Making technology speak your language

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The Independent Tech

Microsoft and UNESCO are working together to help people across the globe access technology in their own languages.

According to recent reports, one of more than 7,000 languages spoken on Earth disappears from the face of our planet every 14 days; forgotten languages take with them often unrecorded cultural traditions, language-specific histories and thousands of years of knowledge.

Half of the languages spoken around the world today are expected to die out by the end of the 21st century.

Technology has brought this world many fantastic - and live-saving inventions. It has also been influential in the segregation and isolation of millions of people who can't speak or understand the dominant languages used in the computing world.

UNESCO is working with a number of technology partners to ensure native languages are not lost.

"Linguistic diversity is under threat," said Irina Bokova, director-general of UNESCO. "This loss not only erodes individual communities and cultures, but more broadly, the very makeup of our societies."

"Linguistic diversity promotes mutual understanding and dialogue. Access to learning in local languages is of utmost importance for reducing social exclusion. What is encouraging is that a growing number of partners are acknowledging the importance of languages and committing to safeguard them. It is crucial that we bolster these efforts because each language is a treasure."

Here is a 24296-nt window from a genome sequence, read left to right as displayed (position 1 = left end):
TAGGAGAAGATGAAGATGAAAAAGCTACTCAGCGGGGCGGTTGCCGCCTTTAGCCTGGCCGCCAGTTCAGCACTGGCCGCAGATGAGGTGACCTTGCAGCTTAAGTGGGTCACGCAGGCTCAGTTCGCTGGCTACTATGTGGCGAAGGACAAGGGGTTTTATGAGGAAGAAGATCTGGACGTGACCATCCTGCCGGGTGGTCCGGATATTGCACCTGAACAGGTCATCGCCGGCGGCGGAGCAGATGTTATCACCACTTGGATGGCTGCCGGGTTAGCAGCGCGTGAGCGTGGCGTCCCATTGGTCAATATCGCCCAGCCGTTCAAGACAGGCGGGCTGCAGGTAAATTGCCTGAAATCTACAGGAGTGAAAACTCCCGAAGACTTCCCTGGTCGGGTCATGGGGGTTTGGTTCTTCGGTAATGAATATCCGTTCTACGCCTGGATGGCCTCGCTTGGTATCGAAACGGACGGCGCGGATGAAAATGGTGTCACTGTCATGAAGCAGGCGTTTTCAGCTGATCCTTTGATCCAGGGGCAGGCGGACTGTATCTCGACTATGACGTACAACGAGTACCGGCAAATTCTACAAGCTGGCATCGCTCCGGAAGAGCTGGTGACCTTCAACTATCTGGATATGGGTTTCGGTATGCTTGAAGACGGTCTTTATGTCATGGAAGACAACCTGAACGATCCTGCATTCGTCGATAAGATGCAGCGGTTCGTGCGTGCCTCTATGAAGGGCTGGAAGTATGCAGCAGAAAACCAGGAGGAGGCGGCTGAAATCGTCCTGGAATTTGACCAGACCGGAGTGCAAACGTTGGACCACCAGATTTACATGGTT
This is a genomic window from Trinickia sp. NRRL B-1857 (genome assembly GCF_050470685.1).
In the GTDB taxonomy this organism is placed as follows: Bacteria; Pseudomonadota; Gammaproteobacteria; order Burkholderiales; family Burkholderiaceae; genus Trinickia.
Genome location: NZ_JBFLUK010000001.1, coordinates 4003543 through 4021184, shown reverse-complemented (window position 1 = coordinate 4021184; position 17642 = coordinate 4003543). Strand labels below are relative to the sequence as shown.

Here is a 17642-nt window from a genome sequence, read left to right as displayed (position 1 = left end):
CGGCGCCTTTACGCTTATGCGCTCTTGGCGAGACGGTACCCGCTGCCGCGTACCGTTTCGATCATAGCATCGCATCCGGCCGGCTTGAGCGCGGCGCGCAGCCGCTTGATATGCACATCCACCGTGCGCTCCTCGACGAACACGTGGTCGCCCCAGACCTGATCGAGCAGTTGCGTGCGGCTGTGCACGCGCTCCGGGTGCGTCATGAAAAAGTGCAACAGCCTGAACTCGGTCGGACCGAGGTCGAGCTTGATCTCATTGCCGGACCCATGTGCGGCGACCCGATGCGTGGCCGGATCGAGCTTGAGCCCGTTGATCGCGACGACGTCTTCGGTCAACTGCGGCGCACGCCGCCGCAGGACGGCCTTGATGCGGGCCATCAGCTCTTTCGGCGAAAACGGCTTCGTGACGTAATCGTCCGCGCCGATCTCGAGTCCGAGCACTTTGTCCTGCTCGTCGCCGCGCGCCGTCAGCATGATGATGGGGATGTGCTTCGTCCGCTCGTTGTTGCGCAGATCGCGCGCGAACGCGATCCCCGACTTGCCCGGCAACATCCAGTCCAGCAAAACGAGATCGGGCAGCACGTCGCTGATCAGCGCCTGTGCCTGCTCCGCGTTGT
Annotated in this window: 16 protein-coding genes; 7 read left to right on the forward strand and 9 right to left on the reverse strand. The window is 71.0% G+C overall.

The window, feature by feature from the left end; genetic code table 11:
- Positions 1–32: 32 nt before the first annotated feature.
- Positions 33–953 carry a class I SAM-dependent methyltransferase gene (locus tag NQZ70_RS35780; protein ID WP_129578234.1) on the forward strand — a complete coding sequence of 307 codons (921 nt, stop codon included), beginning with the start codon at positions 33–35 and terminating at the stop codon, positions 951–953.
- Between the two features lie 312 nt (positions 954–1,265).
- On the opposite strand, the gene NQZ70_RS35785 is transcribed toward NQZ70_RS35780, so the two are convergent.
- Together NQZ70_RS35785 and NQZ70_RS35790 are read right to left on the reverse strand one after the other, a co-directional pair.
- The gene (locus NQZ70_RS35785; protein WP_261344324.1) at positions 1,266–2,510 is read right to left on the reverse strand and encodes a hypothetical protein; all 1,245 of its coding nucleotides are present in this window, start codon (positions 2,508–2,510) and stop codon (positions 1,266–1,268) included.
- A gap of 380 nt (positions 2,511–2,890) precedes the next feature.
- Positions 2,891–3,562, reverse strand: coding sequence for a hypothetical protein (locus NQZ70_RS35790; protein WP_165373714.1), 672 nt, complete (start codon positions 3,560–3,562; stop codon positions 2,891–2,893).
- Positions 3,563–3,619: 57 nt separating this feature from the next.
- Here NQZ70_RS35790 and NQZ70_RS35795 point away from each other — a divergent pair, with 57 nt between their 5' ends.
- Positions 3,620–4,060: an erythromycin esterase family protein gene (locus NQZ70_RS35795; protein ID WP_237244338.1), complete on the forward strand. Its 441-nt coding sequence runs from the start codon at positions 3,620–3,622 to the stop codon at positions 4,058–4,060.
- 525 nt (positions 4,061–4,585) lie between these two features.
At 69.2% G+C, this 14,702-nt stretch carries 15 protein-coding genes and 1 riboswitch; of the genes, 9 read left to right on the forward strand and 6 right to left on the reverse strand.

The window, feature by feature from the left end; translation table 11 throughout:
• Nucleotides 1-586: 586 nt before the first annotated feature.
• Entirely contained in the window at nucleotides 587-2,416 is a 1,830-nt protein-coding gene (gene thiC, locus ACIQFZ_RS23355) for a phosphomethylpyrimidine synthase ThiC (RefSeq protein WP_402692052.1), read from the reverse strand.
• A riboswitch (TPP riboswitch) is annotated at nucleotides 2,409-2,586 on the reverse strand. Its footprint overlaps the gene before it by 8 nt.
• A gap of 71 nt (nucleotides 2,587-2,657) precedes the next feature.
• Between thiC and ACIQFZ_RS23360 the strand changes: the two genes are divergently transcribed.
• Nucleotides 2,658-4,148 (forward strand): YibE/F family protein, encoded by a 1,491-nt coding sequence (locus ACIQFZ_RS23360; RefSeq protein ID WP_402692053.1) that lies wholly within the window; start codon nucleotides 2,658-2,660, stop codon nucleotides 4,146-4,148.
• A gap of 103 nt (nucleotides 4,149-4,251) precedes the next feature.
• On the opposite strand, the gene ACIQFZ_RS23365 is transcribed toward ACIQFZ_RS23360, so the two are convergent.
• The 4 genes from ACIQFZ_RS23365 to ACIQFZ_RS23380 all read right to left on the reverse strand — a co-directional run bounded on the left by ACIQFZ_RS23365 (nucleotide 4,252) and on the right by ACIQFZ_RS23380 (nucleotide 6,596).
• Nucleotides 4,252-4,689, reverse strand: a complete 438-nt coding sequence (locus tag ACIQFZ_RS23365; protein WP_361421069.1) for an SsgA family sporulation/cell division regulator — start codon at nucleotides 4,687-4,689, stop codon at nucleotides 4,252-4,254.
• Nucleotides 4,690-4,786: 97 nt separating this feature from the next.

Microsoft's Local Language Program (LLP) aims to enrich the lives by providing people with access to new technology while trying to promote diverse cultural identities and preserve local languages. It also hopes to enable users to assist in the continuation and future development of native languages.

On February 22 Microsoft announced they had added an additional 59 new Language Interface Packs (LIPs) for Windows 7 and Office 2010 to their existing offering of 67 languages.

A second initiative, called Caption Language Interface Packs (CLIPs), enables computer users to customize a base language with more than 400,000 terms.

"Two dozen language hot spots, which contain the greatest diversity and most endangered languages, have now been identified globally. Microsoft's Local Language Program - which provides an interface for nearly 100 emerging languages, including Maori, Welsh and Inuktitut - seeds future innovation," said Professor K. David Harrison, a linguist at Swarthmore College, Pennsylvania, and director of research for the Living Tongues Institute for Endangered Languages.

"A Torres Straits' Islander in Australia told me: ‘Our language is standing still; we need to make it relevant to today's society. We need to create new words, because right now we can't say ‘computer.'"

Google has also been working on linguistic technologies in the hope of improving cross-cultural conversations in the future. Google's mobile-based translation software (which is still in its development stage) harnesses real-time voice-to-voice translation making you feel like you are conversing with someone in your natural language. 

More information about Microsoft's LLP can be found at: http://www.microsoft.com/LLP

 

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